Would love to hear about your favourites!
How Scrivener looks:
Adelaide copywriting examples
Copywriting client: City SA magazine, editorial and advertorial
Take a look at more copywriting samples and client work.
Social proof is a psychological term stemming from the 1930s that encompasses the way we feel as consumers - if other people are doing or buying it, then we should be doing so too. It’s that generated feeling of ‘you are safe to do this because others are also’. Canned or recorded laughter on your favourite sitcom is a classic example of social proof. Weight loss companies are also great at using social proof as a marketing technique.
Social proof as safety
Social proof may appear to be an illusion of “safety” but I believe it’s a good and harmless safety net to foster - particularly if you really believe in your service or product and everything that your business offers. As humans, we inherently seek safety, so why not encourage that safety by openly reinforcing it where possible?
Examples of social proof
Examples of social proof that you can integrate into your business include
Reviews as social proof
According to the website Visual.ly, a good online product review can hike up a product’s sales by nine percent, whilst a bad one can drag down someone’s intention to buy by eleven percent. Let’s keep the punters happy, eh?
'84% of people trust online reviews as much as a personal recommendation and 54% of people will visit the website after reading positive reviews.' Check out these statistics and more with this great post by Scout Digital Marketing on How to get online reviews.
'What is social proof? Put simply, it's the positive influence created when someone finds out that others are doing something. It's also known as informational social influence,' Aileen Lee.
Content writing services available.
Just a little heads up that I use some affiliate links in this post.
Buying Christmas presents can be time consuming and overwhelming, particularly if you are like most of the population and leave it until the last minute and as a previous HuffPo article discovered, Australians will be spending less this Christmas. But there’s no need to be unoriginal or gift something meaningless this year. Here’s a list of helpful suggestions to ease your Christmas shopping and “empty bank account” panic:
Gift of comfort
Buy someone the luxury of fancy pyjamas, showing them you love to see them comfortable and luxuriating. Grab yourself some gorgeous Peter Alexander sleepwear:
Give the gift of buzz by arranging fresh coffee delivered to the home of a loved one. The only problem becomes which roaster to choose.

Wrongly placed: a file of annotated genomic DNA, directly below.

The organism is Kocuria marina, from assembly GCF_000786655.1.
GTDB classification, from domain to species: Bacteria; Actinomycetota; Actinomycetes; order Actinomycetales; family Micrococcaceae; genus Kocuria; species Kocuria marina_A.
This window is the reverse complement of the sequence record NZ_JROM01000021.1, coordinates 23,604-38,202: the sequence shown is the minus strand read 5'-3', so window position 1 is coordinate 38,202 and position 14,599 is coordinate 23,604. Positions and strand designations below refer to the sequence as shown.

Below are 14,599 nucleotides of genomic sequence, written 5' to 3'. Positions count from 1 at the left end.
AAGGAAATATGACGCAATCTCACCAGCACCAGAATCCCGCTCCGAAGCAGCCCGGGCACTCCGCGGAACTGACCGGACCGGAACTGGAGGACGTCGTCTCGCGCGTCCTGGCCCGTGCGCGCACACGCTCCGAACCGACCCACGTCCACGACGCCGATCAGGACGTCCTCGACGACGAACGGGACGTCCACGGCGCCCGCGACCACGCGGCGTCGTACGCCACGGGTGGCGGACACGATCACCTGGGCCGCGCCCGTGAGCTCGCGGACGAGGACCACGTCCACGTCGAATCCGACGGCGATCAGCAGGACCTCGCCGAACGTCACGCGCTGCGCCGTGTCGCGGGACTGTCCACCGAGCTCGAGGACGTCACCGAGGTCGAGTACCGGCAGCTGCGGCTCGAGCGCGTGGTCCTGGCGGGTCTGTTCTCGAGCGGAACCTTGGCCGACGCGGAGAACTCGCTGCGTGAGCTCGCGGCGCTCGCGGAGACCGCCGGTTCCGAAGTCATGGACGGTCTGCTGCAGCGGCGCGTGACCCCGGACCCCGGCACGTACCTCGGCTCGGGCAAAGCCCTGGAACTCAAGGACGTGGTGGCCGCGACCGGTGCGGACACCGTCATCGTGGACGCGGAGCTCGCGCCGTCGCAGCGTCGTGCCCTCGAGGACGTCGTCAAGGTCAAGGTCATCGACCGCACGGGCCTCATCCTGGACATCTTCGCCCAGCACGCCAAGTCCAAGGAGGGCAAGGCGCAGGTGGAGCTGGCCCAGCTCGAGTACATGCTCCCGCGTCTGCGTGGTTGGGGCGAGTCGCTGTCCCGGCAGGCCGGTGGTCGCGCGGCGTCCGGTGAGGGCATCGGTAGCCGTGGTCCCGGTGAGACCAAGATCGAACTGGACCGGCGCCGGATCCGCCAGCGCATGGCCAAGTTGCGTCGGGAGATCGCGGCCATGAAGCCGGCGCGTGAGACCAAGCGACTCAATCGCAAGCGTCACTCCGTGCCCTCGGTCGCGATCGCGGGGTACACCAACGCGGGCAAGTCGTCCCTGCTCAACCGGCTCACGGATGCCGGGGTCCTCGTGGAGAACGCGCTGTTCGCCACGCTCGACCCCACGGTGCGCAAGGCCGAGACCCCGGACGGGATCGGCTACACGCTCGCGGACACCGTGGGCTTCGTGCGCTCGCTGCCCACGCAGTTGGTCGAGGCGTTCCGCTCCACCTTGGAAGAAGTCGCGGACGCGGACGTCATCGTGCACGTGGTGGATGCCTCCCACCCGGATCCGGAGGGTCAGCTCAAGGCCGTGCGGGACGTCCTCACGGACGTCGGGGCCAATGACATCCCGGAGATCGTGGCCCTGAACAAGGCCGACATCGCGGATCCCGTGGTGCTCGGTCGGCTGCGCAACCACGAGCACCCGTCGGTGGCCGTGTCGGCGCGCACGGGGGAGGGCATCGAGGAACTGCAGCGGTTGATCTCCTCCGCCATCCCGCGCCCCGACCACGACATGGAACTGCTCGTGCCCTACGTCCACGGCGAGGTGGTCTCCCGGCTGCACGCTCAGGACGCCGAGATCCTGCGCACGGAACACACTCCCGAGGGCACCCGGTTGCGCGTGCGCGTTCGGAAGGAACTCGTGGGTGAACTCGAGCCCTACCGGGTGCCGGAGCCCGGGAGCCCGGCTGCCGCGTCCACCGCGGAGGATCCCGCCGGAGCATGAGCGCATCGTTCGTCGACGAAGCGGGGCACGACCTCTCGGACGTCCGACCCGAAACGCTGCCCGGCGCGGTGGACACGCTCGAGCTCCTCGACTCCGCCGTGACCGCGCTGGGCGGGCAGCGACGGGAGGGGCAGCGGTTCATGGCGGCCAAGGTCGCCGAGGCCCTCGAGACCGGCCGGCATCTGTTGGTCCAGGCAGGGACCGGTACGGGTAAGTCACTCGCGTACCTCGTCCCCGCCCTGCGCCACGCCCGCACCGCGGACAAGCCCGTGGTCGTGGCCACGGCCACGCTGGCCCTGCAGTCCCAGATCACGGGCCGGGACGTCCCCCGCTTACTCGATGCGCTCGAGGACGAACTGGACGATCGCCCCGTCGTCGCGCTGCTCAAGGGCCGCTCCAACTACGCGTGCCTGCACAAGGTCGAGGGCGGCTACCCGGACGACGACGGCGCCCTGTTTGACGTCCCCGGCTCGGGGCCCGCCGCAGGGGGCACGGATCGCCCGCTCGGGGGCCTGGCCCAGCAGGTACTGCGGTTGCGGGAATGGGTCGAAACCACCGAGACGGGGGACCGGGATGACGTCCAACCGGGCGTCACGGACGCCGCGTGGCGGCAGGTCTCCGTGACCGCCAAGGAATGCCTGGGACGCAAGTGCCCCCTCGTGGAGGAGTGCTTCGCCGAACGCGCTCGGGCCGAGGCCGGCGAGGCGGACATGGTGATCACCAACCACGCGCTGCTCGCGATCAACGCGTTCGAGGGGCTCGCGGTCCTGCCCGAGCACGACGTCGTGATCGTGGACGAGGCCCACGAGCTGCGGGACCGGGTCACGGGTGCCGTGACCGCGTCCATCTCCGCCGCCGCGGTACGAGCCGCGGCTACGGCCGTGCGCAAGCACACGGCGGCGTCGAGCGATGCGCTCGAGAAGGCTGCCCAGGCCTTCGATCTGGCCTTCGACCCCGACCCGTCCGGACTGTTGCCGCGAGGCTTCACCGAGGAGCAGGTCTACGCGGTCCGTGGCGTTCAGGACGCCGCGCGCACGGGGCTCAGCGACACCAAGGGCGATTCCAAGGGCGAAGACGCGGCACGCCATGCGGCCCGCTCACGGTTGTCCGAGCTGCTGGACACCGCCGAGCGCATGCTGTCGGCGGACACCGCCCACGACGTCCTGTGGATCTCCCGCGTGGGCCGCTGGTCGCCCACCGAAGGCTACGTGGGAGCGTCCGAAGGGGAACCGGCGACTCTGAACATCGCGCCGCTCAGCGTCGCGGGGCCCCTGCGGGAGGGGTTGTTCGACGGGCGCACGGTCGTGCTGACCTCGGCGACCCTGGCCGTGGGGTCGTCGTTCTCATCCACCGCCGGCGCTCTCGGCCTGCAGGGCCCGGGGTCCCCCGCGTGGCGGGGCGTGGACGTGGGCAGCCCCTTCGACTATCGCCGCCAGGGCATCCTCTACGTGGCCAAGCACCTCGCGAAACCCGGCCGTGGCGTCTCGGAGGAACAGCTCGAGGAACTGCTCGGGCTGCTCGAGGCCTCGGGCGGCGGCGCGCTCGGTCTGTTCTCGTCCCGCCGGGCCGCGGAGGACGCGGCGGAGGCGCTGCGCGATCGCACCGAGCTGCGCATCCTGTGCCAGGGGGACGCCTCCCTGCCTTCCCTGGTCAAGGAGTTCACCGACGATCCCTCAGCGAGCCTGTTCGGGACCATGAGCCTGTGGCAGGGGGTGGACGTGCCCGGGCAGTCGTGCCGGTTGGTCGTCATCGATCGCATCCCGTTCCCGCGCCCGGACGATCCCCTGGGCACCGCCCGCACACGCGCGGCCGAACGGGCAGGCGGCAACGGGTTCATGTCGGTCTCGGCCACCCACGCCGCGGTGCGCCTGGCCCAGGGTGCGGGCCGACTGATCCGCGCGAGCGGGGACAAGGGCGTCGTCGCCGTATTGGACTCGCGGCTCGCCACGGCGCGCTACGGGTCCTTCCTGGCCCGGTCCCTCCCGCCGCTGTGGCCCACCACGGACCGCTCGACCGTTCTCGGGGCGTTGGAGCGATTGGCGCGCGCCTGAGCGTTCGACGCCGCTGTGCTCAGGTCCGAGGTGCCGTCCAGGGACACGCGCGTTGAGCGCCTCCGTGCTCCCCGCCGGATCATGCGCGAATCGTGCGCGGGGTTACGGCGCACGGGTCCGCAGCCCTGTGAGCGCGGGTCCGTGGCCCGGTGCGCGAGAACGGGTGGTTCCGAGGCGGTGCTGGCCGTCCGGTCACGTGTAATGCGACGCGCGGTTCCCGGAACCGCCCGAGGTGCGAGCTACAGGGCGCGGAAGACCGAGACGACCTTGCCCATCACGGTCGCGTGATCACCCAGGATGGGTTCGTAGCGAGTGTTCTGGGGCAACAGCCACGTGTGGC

Yoga gift card or subscription
According to beyondblue three million Australians are living with depression and anxiety. Yoga has been proven to significantly help with both.
Let’s face it, Netflix is the new religion.
Because there is no better time to be a slovenly human right now. THESE.
If you’re a digital native or pretty savvy with something that was made by Apple and have parents/grandparents/friends that still haven’t quite mastered how to update their apps or take a photo or “do a tweet”, then perhaps you might like to offer a few hours of your time and patience to help a family member set up a modem, learn to use their iPhone to its capacity or give them a run through on some social media platforms to help them connect with friends and family.
Corporate branded gifts
If you’re gifting to clients but know they already have an office full of wine or don’t drink alcohol, why not send them what my branding agency did – a branded bottle of olive oil. Every time I cook, I’ll be reminded of them.
A journal of love
Buy a beautiful blank journal but add a personalised touch by writing something you love/admire/notice about the ‘giftee’ on each page. Smiggle have some great ones here:
Dream or goal box
Fill a box with items to show someone you believe in their dream. For example, if they are an aspiring writer, buy a nice pen, notebook and book of quotes. Be sure to add a card or a note and handwrite three reasons why you believe in the person and their ability to achieve their goals
Avocados are a wonder berry and loved by many. Why not send a box of mail order avocados?
Have you ever considered buying Lego or building blocks for an adult? Deep down every adult is really just a big kid and we all love to play and utilise the creative and problem solving parts of our brains.
Nobody likes chores. Make someone’s life easier and more pleasant by committing to making someone dinner, cleaning their car or doing their ironing once a week/fortnight/month.
Shades of cool
Get someone the gift of badassery with some of the hottest on trend sunglasses around. Like these bad boys: